The story behind the Joseph’s Goal charity

Joseph who suffers with a genetic illness called NKH with his family; Dad, Paul, Mum, Emma, brothers

Joseph who suffers with a genetic illness called NKH with his family; Dad, Paul, Mum, Emma, brothers, Sam (8) and Tom (20 months) and grandparents, Norman and Ann Kendrick who help run the charity Joseph's Goal - Credit: Pics; John Cocks

A couple from Wigan hope that years of fundraising could lead to a breakthrough which will improve life for their son who has a rare medical condition.

Joseph and Emma

Joseph and Emma - Credit: Pics; John Cocks

Joseph Kendrick has been defying the odds ever since he was born. Parents Emma and Paul were told he would not survive beyond ten days and when he passed that milestone doctors said he was unlikely to see his first birthday.

Joseph, who lives with his parents and two brothers in Wigan, was born with Non-Ketotic Hyperglycinemia, a rare genetic disorder that affects just 500 people around the world.

He is now ten years old and Emma is hopeful that a medical breakthrough could soon be made which will improve his quality of life.

His parents launched a charity in 2012 to raise money for research into the condition which causes a build up of glycine in the brain, leading to seizures and developmental delay.

Emma said: 'All the money we raise goes to NKH research and there is a possibility that through gene therapy there could soon be a breakthrough.

'I don't know what difference it would make to Joe - it could make his seizures stop, make him able to understand more, or move more. It has to be something that should improve things for Joe in some way, and it should give real hope to parents with younger children with the condition.'

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Although he'd had hiccups before he was born, there was no suggestion that anything was wrong. Emma, who was teaching in a primary school until she was 37 weeks pregnant, said: 'You think it'll never happen to you. I had an unremarkable pregnancy, he had been quite hiccuppy - that's not to scare other pregnant women, it does happen - but in Joe's case they would go on for hours and we were later told that was the start of his seizures. We have since have heard other parents with children who have the same condition describe the same symptoms.

'I had an emergency c-section and I heard one of the midwives say 'We'll have to watch this one, he's a bit quiet'. I thought it was because I'd had a troublesome labour but he deteriorated. He wasn't feeding, waking or crying. He was just very still and very quiet and he was taken to the intensive care unit. The nurses kept telling me he'd be fine and not to worry but days went by and he didn't get any better.'

A lumbar puncture revealed abnormally high glycine levels and Emma and Paul were told to prepare for the worst.

'I've never experienced anything like it,' Emma said. 'We were so excited to see our healthy bouncing baby and them - wham! - everything just stops. We were told he was not going to make it past ten days and that he would just stop breathing and die.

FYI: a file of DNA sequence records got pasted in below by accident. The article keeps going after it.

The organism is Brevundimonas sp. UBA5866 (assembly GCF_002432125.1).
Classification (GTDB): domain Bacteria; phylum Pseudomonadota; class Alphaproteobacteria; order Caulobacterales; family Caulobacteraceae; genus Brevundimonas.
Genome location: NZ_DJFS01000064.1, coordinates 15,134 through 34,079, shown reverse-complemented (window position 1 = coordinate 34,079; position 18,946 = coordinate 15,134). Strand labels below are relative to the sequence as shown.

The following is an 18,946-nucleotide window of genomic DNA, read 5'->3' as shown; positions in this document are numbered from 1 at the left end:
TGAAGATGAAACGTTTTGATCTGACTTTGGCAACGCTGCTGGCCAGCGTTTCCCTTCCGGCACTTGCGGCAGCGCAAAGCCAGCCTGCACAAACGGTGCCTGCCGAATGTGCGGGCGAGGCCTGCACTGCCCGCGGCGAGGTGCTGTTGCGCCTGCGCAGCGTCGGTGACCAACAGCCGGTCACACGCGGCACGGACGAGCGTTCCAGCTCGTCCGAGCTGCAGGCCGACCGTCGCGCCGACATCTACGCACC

'Things are just a blur for me from then. We were at his bedside all the time but ten days came and went and when Joe was about a month old we were told we could take him home. We were told to make the time we had with him special - to give him lots of cuddles and to make some happy memories. Christmasses and birthdays came and each time we were thinking he wouldn't be with us for the next one. But he clearly has his own plan.'

Joseph was born in Leeds and the family moved to Wigan when he was six to be closer to Emma and Paul's parents. He now attends Hope School which caters specifically for young people with severe learning difficulties and complex physical and medical needs.

'He is quite still, and he's like a very big beautiful newborn,' Emma added. 'He's not hit many milestones but he's very content - he can shout when he's not happy and he doesn't shout often.

'He spends a lot of time in his chair and we include him in everything we do as a family. Things are more difficult now he's getting bigger and older - we have a hoist at home, but we still try to get away and stay in hotels and do normal family things.

'He's the focal point of the family and he inspires us. Joe is very resilient and although we've been through some very worrying times, he's still here. We don't sit around crying - yes, we have an inner sadness and we will never be the same people again - but instead of being sad we decided to fight for Joe.'

Through the charity Joseph's Goal they have raised £650,000 through a range of events from all-star football matches and sponsored walks to an annual ball.

Joseph's dad Paul is the Wigan Athletic reporter for the Wigan Observer and through his connections at the club, Joseph led the team onto the pitch for the 2013 FA Cup Final when they beat Manchester City. Fans have also joined the family on walks to away games - earlier this year a group walked from Wigan to Elland Road in Leeds.

'In the beginning we were pleading with people to do things to raise money but there is such a phenomenal community spirit in Wigan that people are organising things all the time now,' Emma added. 'The response from people in Wigan has been truly heartwarming.' u

To help with fundraising, or for more information, go to

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